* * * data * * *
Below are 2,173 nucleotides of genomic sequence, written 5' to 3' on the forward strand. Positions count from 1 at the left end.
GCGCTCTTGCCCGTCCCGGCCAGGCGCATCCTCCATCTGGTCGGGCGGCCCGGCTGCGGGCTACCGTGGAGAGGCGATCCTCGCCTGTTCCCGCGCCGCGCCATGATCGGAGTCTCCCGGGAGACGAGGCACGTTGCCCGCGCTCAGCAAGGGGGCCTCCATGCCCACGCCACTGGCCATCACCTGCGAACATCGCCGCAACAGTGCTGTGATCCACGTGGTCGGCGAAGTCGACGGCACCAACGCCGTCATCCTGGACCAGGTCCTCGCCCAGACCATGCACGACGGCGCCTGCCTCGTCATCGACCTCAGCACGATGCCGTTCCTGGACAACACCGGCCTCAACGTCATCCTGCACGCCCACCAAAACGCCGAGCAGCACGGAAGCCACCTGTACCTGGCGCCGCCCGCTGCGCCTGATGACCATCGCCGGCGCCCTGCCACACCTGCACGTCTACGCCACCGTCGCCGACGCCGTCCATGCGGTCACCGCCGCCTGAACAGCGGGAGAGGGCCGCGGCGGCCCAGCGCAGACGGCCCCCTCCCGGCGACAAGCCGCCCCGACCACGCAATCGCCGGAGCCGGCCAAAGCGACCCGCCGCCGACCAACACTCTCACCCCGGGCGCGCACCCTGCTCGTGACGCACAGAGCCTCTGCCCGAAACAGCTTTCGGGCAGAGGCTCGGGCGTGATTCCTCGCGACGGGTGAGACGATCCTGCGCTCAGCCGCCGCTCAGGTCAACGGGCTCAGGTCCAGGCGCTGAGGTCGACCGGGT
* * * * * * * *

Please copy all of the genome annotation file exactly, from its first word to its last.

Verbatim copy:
Below are 2,173 nucleotides of genomic sequence, written 5' to 3' on the forward strand. Positions count from 1 at the left end.
GCGCTCTTGCCCGTCCCGGCCAGGCGCATCCTCCATCTGGTCGGGCGGCCCGGCTGCGGGCTACCGTGGAGAGGCGATCCTCGCCTGTTCCCGCGCCGCGCCATGATCGGAGTCTCCCGGGAGACGAGGCACGTTGCCCGCGCTCAGCAAGGGGGCCTCCATGCCCACGCCACTGGCCATCACCTGCGAACATCGCCGCAACAGTGCTGTGATCCACGTGGTCGGCGAAGTCGACGGCACCAACGCCGTCATCCTGGACCAGGTCCTCGCCCAGACCATGCACGACGGCGCCTGCCTCGTCATCGACCTCAGCACGATGCCGTTCCTGGACAACACCGGCCTCAACGTCATCCTGCACGCCCACCAAAACGCCGAGCAGCACGGAAGCCACCTGTACCTGGCGCCGCCCGCTGCGCCTGATGACCATCGCCGGCGCCCTGCCACACCTGCACGTCTACGCCACCGTCGCCGACGCCGTCCATGCGGTCACCGCCGCCTGAACAGCGGGAGAGGGCCGCGGCGGCCCAGCGCAGACGGCCCCCTCCCGGCGACAAGCCGCCCCGACCACGCAATCGCCGGAGCCGGCCAAAGCGACCCGCCGCCGACCAACACTCTCACCCCGGGCGCGCACCCTGCTCGTGACGCACAGAGCCTCTGCCCGAAACAGCTTTCGGGCAGAGGCTCGGGCGTGATTCCTCGCGACGGGTGAGACGATCCTGCGCTCAGCCGCCGCTCAGGTCAACGGGCTCAGGTCCAGGCGCTGAGGTCGACCGGGT